Sunday March 15
Aquila “the Eagle” is a summer constellation that can currently be seen in the southeast before sunrise. It is dominated by its brightest star, magnitude 0.75 Altair, which is 17 light years from us. The distinctive diamond shape of Aquila defines the eagle’s wings, as it flies along the Milky Way. Aquila is sometimes called “the graveyard of stars” as it contains many planetary nebulae, stars at the ends of their lives. Out in front of Aquila are several smaller constellations, created to fill empty spaces in the sky.
Monday March 16
Two famous constellations in the morning sky currently are Sagittarius and Scorpius. Scorpius, on the right, is the very familiar shape of a scorpion. Sagittarius though is rarely seen as the constellation, but rather, an “asterism” known as The Teapot. An asterism is a shape made from stars that is not a constellation. Here you can see Sagittarius (The Archer) includes The Teapot (highlighted), but extends around and below the asterism. On a dark night, look at The Teapot and see if you can discern the “steam” coming from its spout, in the form of the Milky Way.
Tuesday March 17
It’s always fun to observe solar system events, as we can see changes occurring.
Shadow transits on Jupiter are a favorite, as the shadows from Jupiter’s moons make inky black spots on the disk of the planet. Late tonight Io and its shadow transit.
Here are two transits you can observe this week:
Wednesday March 18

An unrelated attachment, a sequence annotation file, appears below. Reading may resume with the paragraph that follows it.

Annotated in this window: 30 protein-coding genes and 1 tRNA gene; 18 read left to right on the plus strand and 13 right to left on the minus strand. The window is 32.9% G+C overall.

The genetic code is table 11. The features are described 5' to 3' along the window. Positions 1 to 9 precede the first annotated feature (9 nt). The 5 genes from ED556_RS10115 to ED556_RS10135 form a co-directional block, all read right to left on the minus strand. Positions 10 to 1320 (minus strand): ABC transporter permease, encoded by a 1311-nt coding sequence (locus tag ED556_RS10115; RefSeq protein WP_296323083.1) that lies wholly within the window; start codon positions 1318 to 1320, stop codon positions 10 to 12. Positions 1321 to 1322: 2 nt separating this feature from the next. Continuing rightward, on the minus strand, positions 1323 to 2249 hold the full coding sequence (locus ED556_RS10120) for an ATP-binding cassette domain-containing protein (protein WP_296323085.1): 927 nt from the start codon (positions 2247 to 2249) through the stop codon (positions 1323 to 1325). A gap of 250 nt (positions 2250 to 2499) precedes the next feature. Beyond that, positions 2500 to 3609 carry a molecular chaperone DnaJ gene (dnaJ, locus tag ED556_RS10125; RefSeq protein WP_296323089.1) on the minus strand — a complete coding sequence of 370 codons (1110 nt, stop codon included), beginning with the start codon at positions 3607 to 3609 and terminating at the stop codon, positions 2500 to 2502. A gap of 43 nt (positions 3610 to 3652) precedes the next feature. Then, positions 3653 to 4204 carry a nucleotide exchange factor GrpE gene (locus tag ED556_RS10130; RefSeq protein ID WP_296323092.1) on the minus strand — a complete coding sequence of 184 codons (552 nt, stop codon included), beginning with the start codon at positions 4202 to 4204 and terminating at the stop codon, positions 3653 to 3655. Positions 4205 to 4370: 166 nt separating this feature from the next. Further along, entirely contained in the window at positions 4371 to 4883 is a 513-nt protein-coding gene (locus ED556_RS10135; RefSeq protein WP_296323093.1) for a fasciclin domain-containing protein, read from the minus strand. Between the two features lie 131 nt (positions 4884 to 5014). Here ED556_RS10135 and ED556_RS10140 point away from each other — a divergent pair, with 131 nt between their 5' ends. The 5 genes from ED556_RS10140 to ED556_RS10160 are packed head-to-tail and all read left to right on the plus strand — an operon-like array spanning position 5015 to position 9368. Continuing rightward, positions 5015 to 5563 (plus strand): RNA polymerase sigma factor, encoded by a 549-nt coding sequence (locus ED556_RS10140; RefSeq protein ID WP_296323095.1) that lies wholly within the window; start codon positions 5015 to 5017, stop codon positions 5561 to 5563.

NGC 2359 is an emission nebula in Canis Major. While often overlooked, it is rich in detail and very pleasing to observe. You’ll need darker skies and a narrowband filter such as Orion’s UltraBlock will help bring out its details. Once you observe this object, it will become a favorite.
It is located 16,000 light years distant, and has a size of 8 arc-minutes. Radiation from a super-hot Wolf-Rayet star is causing the nebula to fluoresce. Another object similar to this in the summer sky is the Crescent Nebula in Cygnus.
Thursday March 19
Antares is well known as the heart of Scorpius, the scorpion. A red giant star, if placed where our sun is, it would extend out beyond the orbit of Mars. And, it is so light, it would float in water.
Did you know Antares is a double star? Its companion is known as The Green Pea. It takes good seeing (steady atmosphere) to separate the pair, and the Green Pea is often lost in the glare of bright Antares, but you can do in a telescope at moderately high power. Antares is magnitude 0.96, and the companion 5.5. Antares is 370 times brighter!
Friday March 20
New Moon is here! A full night of dark sky observing to welcome spring. Occasionally the New Moon is directly along the ecliptic, and we experience a solar eclipse. Today there is a Total Solar Eclipse, but it is mostly over the Arctic and north Atlantic. A partial eclipse will be visible to observers in Europe and Africa.
Today also marks the Vernal Equinox, beginning of spring. It occurs at 3:45 P.M. PDT.
Saturday March 21
NGC 2169 is a fun open cluster to observe in Orion, discovered by Italian astronomer Giovanni Batista Hodierna in 1654. At magnitude 5.9, it is at the threshold of naked-eye visibility. It is actually two open clusters in one, Collinder 38, and Collinder 83, around 3800 light years from us. What makes this object fun is its striking resemblance to the number 37. It’s hard to believe when you see it!